• Voice, AI, machine learning (and maybe AR) all continue on their path: These otherwise disparate trends are pulled together for the simple reason that they are long-term structural trends that helped shape the digital economy in 2018 and will continue to do so in 2019. Rather than try to over simplify into some single event, we instead back each of these four trends to continue to accelerate in importance and influence. 

For music, video, media, brands and games specific predictions, MIDiA clients can check out our report here. If you are not a client and would like to get access to the report please email arevinth@midiaresearch.com.

MIDiA Research Predictions 2018: Post-Peak Economics

With 2017 drawing to a close and 2018 on the horizon, it is time for MIDiA’s 2018 predictions.

But first, on how we did last year, our 2017 predictions had a 94% success rate. See bottom of this post for a run down.

Music

  • Post-catalogue – pressing reset on the recorded music business model: Revenues from catalogue sales have long underpinned the major record label model, representing the growth fund with which labels invested in future talent, often at a loss. Streaming consumption is changing this and we’ll see the first effects of lower catalogue in 2018. Smaller artist advances from bigger labels will follow.
  • Spotify will need new metrics: Up until now Spotify has been able to choose what metrics to report and pretty much when (annual financial reports aside). Once public, increased investor scrutiny on will see it focus on new metrics (APRU, Life Time Value etc) and concentrate more heavily on its free user numbers. 2018 will be the year that free streaming takes centre stage – watch out radio.
  • Apple will launch an Apple Music bundle for Home Pod: We’ve been burnt before predicting Apple Music hardware bundles, but Amazon has set the precedent and we think a $3.99 Home Pod Apple Music subscription (available annually) is on the cards. (Though we’re prepared to be burnt once again on this prediction!) 

Video

  • Savvy switchers – SVOD’s Achilles’ heel: Churn will become a big deal for leading video subscription services in 2018, with savvy users switching tactically to get access to the new shows they want. Of course, Netflix and co don’t report churn so the indicators will be slowing growth in many markets.
  • Subscriptions lose their stranglehold on streaming: 2018 will see the rise of new streaming offerings from traditional TV companies and new entrants that will deliver free-to-view, often ad-supported, on-demand streaming TV.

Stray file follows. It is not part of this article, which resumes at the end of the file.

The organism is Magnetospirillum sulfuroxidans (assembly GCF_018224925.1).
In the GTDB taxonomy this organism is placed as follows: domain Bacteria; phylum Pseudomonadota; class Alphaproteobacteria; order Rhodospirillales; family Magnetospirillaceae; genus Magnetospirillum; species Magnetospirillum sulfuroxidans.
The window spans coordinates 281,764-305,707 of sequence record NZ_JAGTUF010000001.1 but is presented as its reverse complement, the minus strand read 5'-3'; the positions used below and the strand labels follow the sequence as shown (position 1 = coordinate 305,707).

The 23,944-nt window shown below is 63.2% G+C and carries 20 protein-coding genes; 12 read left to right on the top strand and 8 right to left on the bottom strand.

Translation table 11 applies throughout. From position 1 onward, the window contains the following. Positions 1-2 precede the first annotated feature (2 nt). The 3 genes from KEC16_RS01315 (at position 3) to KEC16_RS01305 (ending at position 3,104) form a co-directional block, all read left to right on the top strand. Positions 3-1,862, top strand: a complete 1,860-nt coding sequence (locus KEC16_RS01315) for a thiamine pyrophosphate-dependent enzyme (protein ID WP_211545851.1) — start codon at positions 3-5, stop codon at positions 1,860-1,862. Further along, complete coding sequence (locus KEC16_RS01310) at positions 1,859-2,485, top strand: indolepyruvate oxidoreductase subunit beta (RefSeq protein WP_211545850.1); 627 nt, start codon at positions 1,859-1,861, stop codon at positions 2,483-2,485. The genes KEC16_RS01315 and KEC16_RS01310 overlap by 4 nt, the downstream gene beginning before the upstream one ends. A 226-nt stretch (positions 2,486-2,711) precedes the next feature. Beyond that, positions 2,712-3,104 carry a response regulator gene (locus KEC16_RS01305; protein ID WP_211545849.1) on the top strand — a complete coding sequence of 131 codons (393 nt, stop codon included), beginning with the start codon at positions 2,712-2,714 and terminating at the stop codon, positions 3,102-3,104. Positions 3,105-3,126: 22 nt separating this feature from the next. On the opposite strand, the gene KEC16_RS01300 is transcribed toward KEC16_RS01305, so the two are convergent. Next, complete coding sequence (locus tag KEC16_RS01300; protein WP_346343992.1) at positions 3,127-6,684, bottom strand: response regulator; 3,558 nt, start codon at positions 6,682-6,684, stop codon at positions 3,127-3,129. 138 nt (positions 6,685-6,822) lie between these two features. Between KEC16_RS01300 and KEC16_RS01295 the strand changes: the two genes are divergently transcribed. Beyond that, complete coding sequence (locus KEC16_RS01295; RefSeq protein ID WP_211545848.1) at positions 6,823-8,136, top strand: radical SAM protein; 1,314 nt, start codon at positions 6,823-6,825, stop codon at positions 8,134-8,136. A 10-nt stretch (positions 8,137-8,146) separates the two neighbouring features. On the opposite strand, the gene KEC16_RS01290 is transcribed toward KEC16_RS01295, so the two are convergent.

Media

  • Beyond the peak: We are nearing peak in the attention economy. 2018 will be the year casualties start to mount, as audience attention becomes a scarce commodity. Smart players will tap into ‘kinetic capital’ – the value users give to experiences that involve their context and location.
  • The rise of the new gate keepers part II: In 2018 Amazon and Facebook will pursue ever more ambitious strategies aimed at making them the leading next generation media companies, the conduits for the digital economy.

Games

  • The rise of the unaffiliated eSports: eSports leagues emulate the structure of traditional sports, but they may have missed the point. In 2018, we’ll see more eSports fans actually seeking games competition elsewhere, driving a surge in unaffiliated eSports.
  • Mobile games are the canary in the coal mine for peak attention: Mobile games will be the first big losers as we approach peak in the attention economy – there simply aren’t enough free hours left in the day. Mobile gaming activity is declining as mainstream consumers, who became mobile gamers to fill dead time, now have plenty of digital options that more closely match their needs. All media companies need to learn from mobile games’ experience.

Technology

  • The fall of tech major ROI: Growth will come less cheaply for the tech majors (Alphabet, Apple, Amazon, Facebook) in 2018. They will have to overspend to maintain revenue momentum so margins will be hit.
  • Regulation catches up with the tech majors: Each of the tech majors is a monopoly or monopsony in their respective markets, staying one step ahead of regulation but this will change. The EU’s forced unbundling of Windows Media Player in the early 2000s triggered the end of Microsoft’s digital dominance. 2018 could see the start of a Microsoft moment for at least one of the tech majors. 

2017 Predictions

For the record, here are some of our correct 2017 predictions:

  • Digital will finally account for more than 50% of revenue
  • Spotify will still be the leading subscription service
  • eSports to reach $1 billion
  • Streaming holdouts will trickle not flood
  • AR will have hype but not a killer device.
  • VR players will double down on content spend
  • Google doubles down on its hardware ecosystem plays
  • 2017 will not be the year of Peak TV
  • Original video content to arrive on messaging apps

Here are some that we got wrong or were inconclusive:

  • Tidal finally sells ($300 million stake from Softbank was a partial sale – full sale likely in 2018)
  • Apple will launch an Apple Music iPhone – didn’t happen but the Home Pod may be the bundled music device in 2018 (see below)
  • Spotify will be disrupted – it actually went from strength to strength with no meaningful new competitor, yet